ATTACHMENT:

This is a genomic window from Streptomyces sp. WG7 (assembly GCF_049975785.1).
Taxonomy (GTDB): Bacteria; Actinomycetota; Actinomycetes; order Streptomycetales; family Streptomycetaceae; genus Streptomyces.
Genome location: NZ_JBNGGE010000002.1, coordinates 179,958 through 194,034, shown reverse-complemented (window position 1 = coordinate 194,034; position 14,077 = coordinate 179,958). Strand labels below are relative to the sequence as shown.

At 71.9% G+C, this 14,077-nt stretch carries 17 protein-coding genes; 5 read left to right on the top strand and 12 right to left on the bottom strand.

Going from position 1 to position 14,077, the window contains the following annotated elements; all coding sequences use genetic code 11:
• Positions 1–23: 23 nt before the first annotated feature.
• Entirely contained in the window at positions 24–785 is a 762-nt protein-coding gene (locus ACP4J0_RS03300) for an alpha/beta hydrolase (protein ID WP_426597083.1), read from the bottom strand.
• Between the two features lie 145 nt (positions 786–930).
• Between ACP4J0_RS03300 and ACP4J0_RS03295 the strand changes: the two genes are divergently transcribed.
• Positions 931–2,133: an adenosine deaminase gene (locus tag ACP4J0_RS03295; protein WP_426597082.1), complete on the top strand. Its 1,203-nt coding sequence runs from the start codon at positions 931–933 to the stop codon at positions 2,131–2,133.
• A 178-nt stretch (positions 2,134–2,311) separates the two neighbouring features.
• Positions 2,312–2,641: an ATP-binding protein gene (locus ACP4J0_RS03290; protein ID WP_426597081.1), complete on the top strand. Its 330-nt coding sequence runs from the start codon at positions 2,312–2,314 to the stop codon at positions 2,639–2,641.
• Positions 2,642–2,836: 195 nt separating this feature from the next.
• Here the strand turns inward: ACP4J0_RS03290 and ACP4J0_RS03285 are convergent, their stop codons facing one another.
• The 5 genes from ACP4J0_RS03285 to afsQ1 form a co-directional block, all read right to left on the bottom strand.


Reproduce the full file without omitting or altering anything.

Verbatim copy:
This is a genomic window from Streptomyces sp. WG7 (assembly GCF_049975785.1).
Taxonomy (GTDB): Bacteria; Actinomycetota; Actinomycetes; order Streptomycetales; family Streptomycetaceae; genus Streptomyces.
Genome location: NZ_JBNGGE010000002.1, coordinates 179,958 through 194,034, shown reverse-complemented (window position 1 = coordinate 194,034; position 14,077 = coordinate 179,958). Strand labels below are relative to the sequence as shown.

At 71.9% G+C, this 14,077-nt stretch carries 17 protein-coding genes; 5 read left to right on the top strand and 12 right to left on the bottom strand.

Going from position 1 to position 14,077, the window contains the following annotated elements; all coding sequences use genetic code 11:
• Positions 1–23: 23 nt before the first annotated feature.
• Entirely contained in the window at positions 24–785 is a 762-nt protein-coding gene (locus ACP4J0_RS03300) for an alpha/beta hydrolase (protein ID WP_426597083.1), read from the bottom strand.
• Between the two features lie 145 nt (positions 786–930).
• Between ACP4J0_RS03300 and ACP4J0_RS03295 the strand changes: the two genes are divergently transcribed.
• Positions 931–2,133: an adenosine deaminase gene (locus tag ACP4J0_RS03295; protein WP_426597082.1), complete on the top strand. Its 1,203-nt coding sequence runs from the start codon at positions 931–933 to the stop codon at positions 2,131–2,133.
• A 178-nt stretch (positions 2,134–2,311) separates the two neighbouring features.
• Positions 2,312–2,641: an ATP-binding protein gene (locus ACP4J0_RS03290; protein ID WP_426597081.1), complete on the top strand. Its 330-nt coding sequence runs from the start codon at positions 2,312–2,314 to the stop codon at positions 2,639–2,641.
• Positions 2,642–2,836: 195 nt separating this feature from the next.
• Here the strand turns inward: ACP4J0_RS03290 and ACP4J0_RS03285 are convergent, their stop codons facing one another.
• The 5 genes from ACP4J0_RS03285 to afsQ1 form a co-directional block, all read right to left on the bottom strand.